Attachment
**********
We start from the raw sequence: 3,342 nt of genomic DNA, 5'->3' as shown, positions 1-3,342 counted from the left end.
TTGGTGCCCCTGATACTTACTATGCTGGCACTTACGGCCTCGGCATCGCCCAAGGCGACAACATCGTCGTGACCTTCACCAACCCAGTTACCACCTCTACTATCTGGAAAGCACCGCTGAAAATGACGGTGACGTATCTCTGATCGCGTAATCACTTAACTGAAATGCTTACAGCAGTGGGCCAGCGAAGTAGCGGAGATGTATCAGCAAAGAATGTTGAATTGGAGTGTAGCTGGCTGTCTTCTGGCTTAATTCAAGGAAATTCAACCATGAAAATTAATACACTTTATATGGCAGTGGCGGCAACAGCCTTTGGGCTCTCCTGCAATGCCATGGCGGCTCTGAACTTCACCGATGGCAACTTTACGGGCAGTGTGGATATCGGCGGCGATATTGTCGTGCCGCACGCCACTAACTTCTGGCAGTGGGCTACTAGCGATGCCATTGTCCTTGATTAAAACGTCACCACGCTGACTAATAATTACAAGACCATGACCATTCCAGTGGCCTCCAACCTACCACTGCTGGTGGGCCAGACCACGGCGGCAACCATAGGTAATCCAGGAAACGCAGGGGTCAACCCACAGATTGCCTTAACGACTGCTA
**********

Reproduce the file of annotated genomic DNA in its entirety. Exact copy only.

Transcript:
We start from the raw sequence: 3,342 nt of genomic DNA, 5'->3' as shown, positions 1-3,342 counted from the left end.
TTGGTGCCCCTGATACTTACTATGCTGGCACTTACGGCCTCGGCATCGCCCAAGGCGACAACATCGTCGTGACCTTCACCAACCCAGTTACCACCTCTACTATCTGGAAAGCACCGCTGAAAATGACGGTGACGTATCTCTGATCGCGTAATCACTTAACTGAAATGCTTACAGCAGTGGGCCAGCGAAGTAGCGGAGATGTATCAGCAAAGAATGTTGAATTGGAGTGTAGCTGGCTGTCTTCTGGCTTAATTCAAGGAAATTCAACCATGAAAATTAATACACTTTATATGGCAGTGGCGGCAACAGCCTTTGGGCTCTCCTGCAATGCCATGGCGGCTCTGAACTTCACCGATGGCAACTTTACGGGCAGTGTGGATATCGGCGGCGATATTGTCGTGCCGCACGCCACTAACTTCTGGCAGTGGGCTACTAGCGATGCCATTGTCCTTGATTAAAACGTCACCACGCTGACTAATAATTACAAGACCATGACCATTCCAGTGGCCTCCAACCTACCACTGCTGGTGGGCCAGACCACGGCGGCAACCATAGGTAATCCAGGAAACGCAGGGGTCAACCCACAGATTGCCTTAACGACTGCTA